Much of our time is spent staring at strike indicators or sighter tippet waiting for the slightest sign of movement, so any chance to throw dry flies is a welcome change of pace! 

There’s obviously nothing wrong with throwing nymph rigs since they catch so many fish, but there’s something about watching trout feed on the surface that is far more exciting.  Dry-dropper rigs allow anglers to combine that excitement with the effectiveness of using nymphs.  The idea behind the setup is simple:  the fish can come up and hit the dry or the dry acts as an indicator for the nymph below, and when it stops or changes speed/direction, the result can be a trout striking the subsurface offering.  Specific flies change through the seasons, however, and here are a few great options for those wanting to get a head start on the dry-dropper fun! 

Stimulator – Little Black Stonefly

The emergence of stoneflies is one of the first signs that spring is in full swing.  Typically the first stones to show up are small and dark, which makes this setup a must-have in your arsenal.  Stimulators are known to float high and offer easy visibility to anglers, and the little black stonefly nymphs aren’t so heavy that they’ll sink the dry.  Fishing this setup in the faster riffles and bank edges can produce some great results.  As an added bonus, the stimulator, depending on the exact color, can even pass for a caddis or early season hopper.

Cutters Caddis – Emerging Caddis

April and May provide some of the best hatches of the year, and many of them are some type of caddis.  One of the first insect events anglers take note of is the Mother’s Day caddis, and it’s because the hatch is so darn dependable and trout love gorging on these bugs.  The Cutters Caddis is a perfect dry to use, and an emerging caddis can drive fish crazy as they torpedo through the water to get a meal before the bug hits the surface.  While this rig can be dead-drifted, you can also add a little extra action to it by wiggling the rod tip or letting it swing across at the end of a drift.  This imitates the erratic nature of the caddis naturals and produces violent strikes with trout literally skyrocketing out of the water to smash your fly!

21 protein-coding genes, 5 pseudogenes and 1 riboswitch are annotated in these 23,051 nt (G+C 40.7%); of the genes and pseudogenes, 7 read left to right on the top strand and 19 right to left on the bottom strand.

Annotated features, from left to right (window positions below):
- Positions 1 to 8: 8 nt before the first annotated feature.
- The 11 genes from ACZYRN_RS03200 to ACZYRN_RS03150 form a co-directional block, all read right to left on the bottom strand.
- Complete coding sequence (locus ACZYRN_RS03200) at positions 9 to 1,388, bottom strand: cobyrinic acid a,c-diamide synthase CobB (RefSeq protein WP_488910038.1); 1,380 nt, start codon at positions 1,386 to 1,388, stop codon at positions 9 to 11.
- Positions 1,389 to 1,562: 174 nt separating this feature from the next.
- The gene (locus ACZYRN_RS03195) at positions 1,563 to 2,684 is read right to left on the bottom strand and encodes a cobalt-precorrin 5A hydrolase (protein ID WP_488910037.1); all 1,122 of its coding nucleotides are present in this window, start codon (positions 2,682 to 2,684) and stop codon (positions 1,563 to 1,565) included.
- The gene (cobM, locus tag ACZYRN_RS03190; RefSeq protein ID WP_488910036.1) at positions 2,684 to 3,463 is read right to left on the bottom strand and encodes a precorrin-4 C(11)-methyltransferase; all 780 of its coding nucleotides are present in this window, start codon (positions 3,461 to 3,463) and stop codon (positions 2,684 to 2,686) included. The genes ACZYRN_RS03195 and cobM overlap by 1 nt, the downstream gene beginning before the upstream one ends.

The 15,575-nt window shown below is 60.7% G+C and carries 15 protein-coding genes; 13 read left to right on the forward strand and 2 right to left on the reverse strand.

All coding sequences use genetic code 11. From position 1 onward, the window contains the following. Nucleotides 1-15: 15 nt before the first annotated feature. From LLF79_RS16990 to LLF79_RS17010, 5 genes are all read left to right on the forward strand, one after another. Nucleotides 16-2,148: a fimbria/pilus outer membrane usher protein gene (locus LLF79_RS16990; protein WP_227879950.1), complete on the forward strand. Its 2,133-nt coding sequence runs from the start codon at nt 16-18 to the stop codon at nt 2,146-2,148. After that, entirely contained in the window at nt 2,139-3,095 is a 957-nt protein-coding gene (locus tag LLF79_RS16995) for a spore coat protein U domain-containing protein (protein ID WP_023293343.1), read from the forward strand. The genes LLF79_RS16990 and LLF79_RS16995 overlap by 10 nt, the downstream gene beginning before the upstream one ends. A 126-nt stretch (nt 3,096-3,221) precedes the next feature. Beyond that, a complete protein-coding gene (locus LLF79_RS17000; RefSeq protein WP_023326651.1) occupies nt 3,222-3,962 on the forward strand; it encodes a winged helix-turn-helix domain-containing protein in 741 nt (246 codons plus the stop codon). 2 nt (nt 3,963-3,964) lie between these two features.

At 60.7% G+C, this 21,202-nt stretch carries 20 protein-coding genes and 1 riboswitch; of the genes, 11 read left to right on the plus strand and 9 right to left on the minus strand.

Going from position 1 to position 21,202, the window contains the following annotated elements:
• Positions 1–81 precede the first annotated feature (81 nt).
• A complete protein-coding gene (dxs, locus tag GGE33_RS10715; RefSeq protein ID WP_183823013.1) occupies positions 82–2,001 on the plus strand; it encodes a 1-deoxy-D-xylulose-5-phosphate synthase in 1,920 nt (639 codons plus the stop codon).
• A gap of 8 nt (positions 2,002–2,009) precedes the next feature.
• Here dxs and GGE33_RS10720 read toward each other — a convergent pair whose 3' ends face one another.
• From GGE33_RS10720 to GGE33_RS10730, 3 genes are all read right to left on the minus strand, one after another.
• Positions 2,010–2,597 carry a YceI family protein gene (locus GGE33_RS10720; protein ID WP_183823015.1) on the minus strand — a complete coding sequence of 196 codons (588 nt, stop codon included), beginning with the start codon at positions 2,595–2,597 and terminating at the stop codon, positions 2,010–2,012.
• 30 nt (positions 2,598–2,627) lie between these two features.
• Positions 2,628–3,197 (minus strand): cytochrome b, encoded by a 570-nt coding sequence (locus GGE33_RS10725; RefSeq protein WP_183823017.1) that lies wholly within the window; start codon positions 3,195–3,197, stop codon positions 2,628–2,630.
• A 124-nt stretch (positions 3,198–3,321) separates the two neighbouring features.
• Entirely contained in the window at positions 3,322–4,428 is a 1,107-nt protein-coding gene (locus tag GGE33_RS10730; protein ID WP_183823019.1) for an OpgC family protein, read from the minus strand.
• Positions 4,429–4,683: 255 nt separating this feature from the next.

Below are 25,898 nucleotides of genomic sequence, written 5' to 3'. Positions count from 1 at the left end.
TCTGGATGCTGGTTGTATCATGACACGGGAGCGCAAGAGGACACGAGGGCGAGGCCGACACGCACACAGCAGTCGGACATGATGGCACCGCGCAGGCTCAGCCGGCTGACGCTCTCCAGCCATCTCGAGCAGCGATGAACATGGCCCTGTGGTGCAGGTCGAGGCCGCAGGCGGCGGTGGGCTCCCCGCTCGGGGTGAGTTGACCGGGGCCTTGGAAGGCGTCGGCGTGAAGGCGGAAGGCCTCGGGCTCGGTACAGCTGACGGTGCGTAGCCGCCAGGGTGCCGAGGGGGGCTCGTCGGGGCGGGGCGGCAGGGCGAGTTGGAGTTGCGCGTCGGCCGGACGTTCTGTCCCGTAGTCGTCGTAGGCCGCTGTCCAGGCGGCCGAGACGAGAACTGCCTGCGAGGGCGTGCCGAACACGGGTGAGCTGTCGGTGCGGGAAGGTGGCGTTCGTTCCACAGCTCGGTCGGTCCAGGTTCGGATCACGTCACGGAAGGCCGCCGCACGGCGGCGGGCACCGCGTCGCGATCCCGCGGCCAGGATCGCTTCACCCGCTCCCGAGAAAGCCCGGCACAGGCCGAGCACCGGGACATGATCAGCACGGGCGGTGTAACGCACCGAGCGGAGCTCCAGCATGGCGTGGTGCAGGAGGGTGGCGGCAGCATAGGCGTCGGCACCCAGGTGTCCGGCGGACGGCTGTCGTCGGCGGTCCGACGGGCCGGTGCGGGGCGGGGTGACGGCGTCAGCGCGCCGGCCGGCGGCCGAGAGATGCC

Parachute Adams – Prince Nymph

This is the classic attractor prospecting rig that will work on just about any freestone stream in America.  You’ll be hard-pressed to find two flies steeped in more tradition than the Adams and the Prince, and it’s because they both flat-out catch fish!  When there isn’t a strong hatch going on, this is an instant go-to because both flies look realistic to a number of different bugs and can coax even the most tight-lipped trout to strike.  It’s particularly deadly on small mountain brook/brown streams where fish have to be opportunistic and take advantage of every meal they can get. 

Dry-dropper rigs are a ton of fun to fish as they combine the best of two more traditional setups.  There’s nothing quite like watching trout rise to the surface for your fly, but sometimes they aren’t incredibly willing to expend those calories to do so.  In those situations having a nymph trail behind is a great way to cover another section of the water column.  While they’re commonly used during the summer months, there’s no reason they can’t be utilized now as long as the right flies are selected! 

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